UK poultry industry defends stance on antibiotic use
The British poultry industry has hit back at criticism following a recent report on the use of antibiotics in the sector.
According to the report, published in the journal Emerging Infectious Diseases, a staggering number of deaths in Europe are caused because of antibiotic resistance, leading to the development of superbugs, stemming from intense food animal production.
The study uses data from the Netherlands to show that more than half (56%) of antibiotic-resistant E.coli genes in human blood poisoning cases were the same as the genes in retail chicken samples. It said that approximately 280 people in the UK were dying every year from blood infections, caused by an antibiotic-resistant E.coli superbug, from chicken meat.
Around 1,580 cases of ESBL E.coli blood poisoning occur in the UK every year, which are serious infections that cannot be treated with the antibiotics ‘modern cephalosporins’, because something similar is used on farms.
A spokesperson for the British Poultry Council (BPC) and the Responsible Use of Medicines in Agriculture (RUMA) Alliance defended the poultry sector and said consumers in Britain could be assured chickens here were reared according to “the strict production standards of the Red Tractor assurance scheme”.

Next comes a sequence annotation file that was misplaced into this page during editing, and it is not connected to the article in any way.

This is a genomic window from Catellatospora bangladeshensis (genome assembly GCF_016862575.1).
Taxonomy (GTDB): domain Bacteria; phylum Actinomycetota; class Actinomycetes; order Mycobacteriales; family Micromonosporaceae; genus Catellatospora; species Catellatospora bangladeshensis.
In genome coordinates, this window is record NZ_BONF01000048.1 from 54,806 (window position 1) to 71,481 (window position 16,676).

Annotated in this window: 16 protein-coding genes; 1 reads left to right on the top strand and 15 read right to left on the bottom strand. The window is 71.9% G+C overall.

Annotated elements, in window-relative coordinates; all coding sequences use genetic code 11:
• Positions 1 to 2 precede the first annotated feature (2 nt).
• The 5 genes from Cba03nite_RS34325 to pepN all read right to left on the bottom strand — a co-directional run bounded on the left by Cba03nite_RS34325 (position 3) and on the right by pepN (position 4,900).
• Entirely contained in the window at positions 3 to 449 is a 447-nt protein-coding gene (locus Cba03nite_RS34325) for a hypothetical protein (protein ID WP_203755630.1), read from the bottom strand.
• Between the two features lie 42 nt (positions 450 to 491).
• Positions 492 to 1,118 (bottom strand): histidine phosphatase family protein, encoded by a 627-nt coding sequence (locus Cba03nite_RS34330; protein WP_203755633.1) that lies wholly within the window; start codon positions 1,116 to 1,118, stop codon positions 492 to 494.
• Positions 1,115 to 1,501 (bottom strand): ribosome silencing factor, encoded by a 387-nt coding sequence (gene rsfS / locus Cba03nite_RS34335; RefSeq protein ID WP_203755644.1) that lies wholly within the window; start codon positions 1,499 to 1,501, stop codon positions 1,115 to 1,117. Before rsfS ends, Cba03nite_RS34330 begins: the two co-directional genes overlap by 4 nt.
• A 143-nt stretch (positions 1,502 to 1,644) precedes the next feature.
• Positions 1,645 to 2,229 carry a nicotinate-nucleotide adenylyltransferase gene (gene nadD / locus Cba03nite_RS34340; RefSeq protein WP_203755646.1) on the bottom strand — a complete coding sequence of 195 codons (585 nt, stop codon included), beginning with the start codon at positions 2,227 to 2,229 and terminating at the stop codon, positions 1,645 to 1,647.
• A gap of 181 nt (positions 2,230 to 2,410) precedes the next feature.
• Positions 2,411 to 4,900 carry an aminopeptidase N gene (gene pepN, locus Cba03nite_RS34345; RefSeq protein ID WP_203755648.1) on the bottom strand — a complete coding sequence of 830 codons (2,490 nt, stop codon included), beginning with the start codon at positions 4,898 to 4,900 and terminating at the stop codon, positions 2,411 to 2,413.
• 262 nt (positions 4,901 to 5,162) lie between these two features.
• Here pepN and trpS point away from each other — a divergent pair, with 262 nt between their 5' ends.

“These standards include rigorous controls of the use of medicine under veterinary supervision. All medicines on-farm should be used as little as possible and only as much as necessary,” the spokesperson said.
However, the Soil Association argued that a particular strain of E.coli, known as extended spectrum beta lactamase (ESBL), had become an increasing problem on farms and in human medicines over the last 10 years. “The resistance is caused by modern antibiotics known as third- and fourth-generation cephalosporins. These are used in both farming and in hospitals, making it difficult to work out how much of the problem arises from each sector,” it said.
Scientists from the report said: “The number of avoidable deaths and the costs of healthcare potentially caused by third-generation cephalosporin use in food animals is staggering.” They recommend worldwide action to limit the use of such antibiotics in all food animals.
Yet the BPC and RUMA said: “The British poultry meat industry has voluntarily stopped the use of certain categories of antibiotics [in 2012] in the breeding pyramid, which are considered to be critically important to human medicine, such as cephalosporins. In the UK, cephalosporins are not and have never been used in flocks used for chicken meat production.”
Meanwhile, Soil Association policy adviser Richard Young highlighted that the study was the first detailed estimate on the human health consequences from the use of antibiotics in European agriculture. “This study relates to just one type of antibiotic and one bug in one type of animal – broiler chickens. However, the same type of antibiotics are also used in pig production and dairy farming, and the farm use of several other antibiotics also needs to be addressed because it gives rise to similar concerns.”
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